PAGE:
env_2_array

#2
On Thu, 02 Jun 2011 20:07:46 -0400, Peter Bratton <> wrote:

|Is there a simple way to populate an array with the contents of the environment *without* using a file or the Windows clipboard for temporary storage?

Code:
v:\> setarray env[50]

v:\> echo %@execarray[env,set] > NUL

v:\> do i=0 to 3 ( echo %env[%i] )
ALLUSERSPROFILE=e:\Users\All Users
APPDATA=e:\Users\vefatica\Application Data
CommonProgramFiles=C:\Program Files\Common Files
COMPUTERNAME=ZZ
An _ENVSIZE variable would be useful.
 
Jul 1, 2008
81
0
71
Montreal
#3
|Is there a simple way to populate an array with the contents of the environment *without* using a file or the Windows clipboard for temporary storage?

Code:
v:\> setarray env[50]
v:\> echo %@execarray[env,set] > NUL
An _ENVSIZE variable would be useful.
Thanks Vince. You're right, of course, but without _ENVSIZE, I have to use a file or CLIP: to determine the number of lines in my environment. I could over-estimate its length, but that's a workaround, not a solution.
--
Peter
 
#4
Thanks Vince. You're right, of course, but without _ENVSIZE, I have to use a file or CLIP: to determine the number of lines in my environment. I could over-estimate its length, but that's a workaround, not a solution.
===
Peter
It's not elegant, but it is quick enough to be used on my machine where I have 40 environment variables defined:
Code:
@Echo Off
SetLocal
SetArray env[50]
Set Dummy=%@ExecArray[env,Set]
Set I=0
Do While "%env[%I]" != ""
   Set I=%@Inc[%I]
EndDo
Set I=%@Dec[%I]
@Echo %I
UnSetArray *
EndLocal
Quit 0
I do think this is better than the alternatives you suggested.
 
#5
On Fri, 03 Jun 2011 17:05:55 -0400, Peter Bratton <> wrote:

|---Quote (Originally by vefatica)---
||Is there a simple way to populate an array with the contents of the environment *without* using a file or the Windows clipboard for temporary storage?
|
|
|Code:
|---------
|v:\> setarray env[50]
|v:\> echo %@execarray[env,set] > NUL
|---------
|An _ENVSIZE variable would be useful.
|---End Quote---
|Thanks Vince. You're right, of course, but without _ENVSIZE, I have to use a file or CLIP: to determine the number of lines in my environment. I could over-estimate its length, but that's a workaround, not a solution.

Here's another workaround.

Code:
v:\> set /a envsize=1 + %@execstr[set /x | echo %@lines[con]]
42
Even an internal/plugin _ENVSIZE would have to plow through the environment and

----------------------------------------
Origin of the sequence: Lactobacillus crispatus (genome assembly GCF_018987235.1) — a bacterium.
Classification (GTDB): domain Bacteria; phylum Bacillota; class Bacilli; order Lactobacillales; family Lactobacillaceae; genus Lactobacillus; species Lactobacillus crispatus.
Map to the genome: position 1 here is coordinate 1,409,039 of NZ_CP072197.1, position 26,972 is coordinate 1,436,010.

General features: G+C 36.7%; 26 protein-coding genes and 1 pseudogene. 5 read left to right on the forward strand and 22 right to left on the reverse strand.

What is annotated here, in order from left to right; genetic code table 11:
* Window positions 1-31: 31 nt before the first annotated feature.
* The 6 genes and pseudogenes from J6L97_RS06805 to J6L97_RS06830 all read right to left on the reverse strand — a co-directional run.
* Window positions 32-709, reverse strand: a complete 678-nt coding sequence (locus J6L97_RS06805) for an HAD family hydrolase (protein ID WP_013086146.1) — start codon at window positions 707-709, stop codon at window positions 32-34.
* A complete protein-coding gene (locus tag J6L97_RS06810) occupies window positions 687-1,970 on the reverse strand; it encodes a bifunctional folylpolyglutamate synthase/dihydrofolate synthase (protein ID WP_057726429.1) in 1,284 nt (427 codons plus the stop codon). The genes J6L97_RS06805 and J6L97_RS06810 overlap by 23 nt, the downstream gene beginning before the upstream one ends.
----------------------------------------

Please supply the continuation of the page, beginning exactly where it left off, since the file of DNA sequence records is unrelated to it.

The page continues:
count the strings.
 
Jul 1, 2008
81
0
71
Montreal
#6
It's not elegant, but it is quick enough to be used on my machine where I have 40 environment variables defined:
Code:
SetArray env[50]
Set Dummy=%@ExecArray[env,Set]
Set I=0
Do While "%env[%I]" != ""
   Set I=%@Inc[%I]
EndDo
Set I=%@Dec[%I]
@Echo %I
I do think this is better than the alternatives you suggested.
Agreed. It ain't pretty but it works just fine.
--
Peter
 
Jul 1, 2008
81
0
71
Montreal
#7
Here's another workaround.

Code:
v:\> set /a envsize=1 + %@execstr[set /x | echo %@lines[con]]
42
Even an internal/plugin _ENVSIZE would have to plow through the environment and
count the strings.
Right again. This is more along the lines of what I was looking for, using memory for the grunt work. The downside is that the plowing lasts over 2 seconds when run from the command line, and in my case returns 41 the first time and 42 every subsequent instance in the same TCC session. Matthew's "not elegant" workaround returns 41 every time, and in a blistering 0.05 seconds, from a btm file.
--
Peter
 
#8
From: Peter Bratton
| From: vefatica
|| v:\> set /a envsize=1 + %@execstr[set /x | echo %@lines[con]]
||
|| Even an internal/plugin _ENVSIZE would have to plow through the
|| environment and count the strings.
|
| Right again. This is more along the lines of what I was looking for,
| using memory for the grunt work. The downside is that the plowing
| lasts over 2 seconds when run from the command line, and in my case
| returns 41 the first time and 42 every subsequent instance in the
| same TCC session.

That's because you add ENVSIZE to the list of variables the first time the command is completed (which is AFTER the calculation). You could modify it to:
echo %@execstr[set /x | echo %@inc[%@lines[con]]]
which does not define any new variables, hence provides the correct count each time.

| Matthew's "not elegant" workaround returns 41 every
| time, and in a blistering 0.05 seconds, from a btm file.

NOTE: The internal variable _EXECARRAY is supposed to be set to the number of array elements the @EXECARRAY function loaded - in this case to the number of environment variables. (Beware! In the general case some elements may be set to empty strings.) If it were actually done, the count loop would not be needed... However, I just tested in both 12.01.44 and in 12.10.67, _EXECARRAY is not actually set at all.

Code assuming _EXECARRAY is set correctly:
setlocal
setarray env[1000]
set dummy=%@execarray[env,set]
echo %_execarray environment variables are defined
unsetarray env
endlocal
--
Steve
 
#9
Right again. This is more along the lines of what I was looking for, using memory for the grunt work. The downside is that the plowing lasts over 2 seconds when run from the command line, and in my case returns 41 the first time and 42 every subsequent instance in the same TCC session. Matthew's "not elegant" workaround returns 41 every time, and in a blistering 0.05 seconds, from a btm file.
2 seconds! Wow!

Anyway, I added _ENVSIZE to my 4UTILS plugin. New one at "ftp://lucky.syr.edu/4plugins/4utils.zip".
 
#11
On Fri, 03 Jun 2011 20:53:27 -0400, Steve Fabian <> wrote:

|From: vefatica
|| Anyway, I added _ENVSIZE to my 4UTILS plugin.
|
|Bad name! Implies total size of environment: names + values + terminators. Suggest _ENVCOUNT or _VARCOUNT.

Shrewd observation. I changed it to _ENVCOUNT. New one in place.
 

samintz

Scott Mintz
May 20, 2008
1,270
11
Solon, OH, USA
#12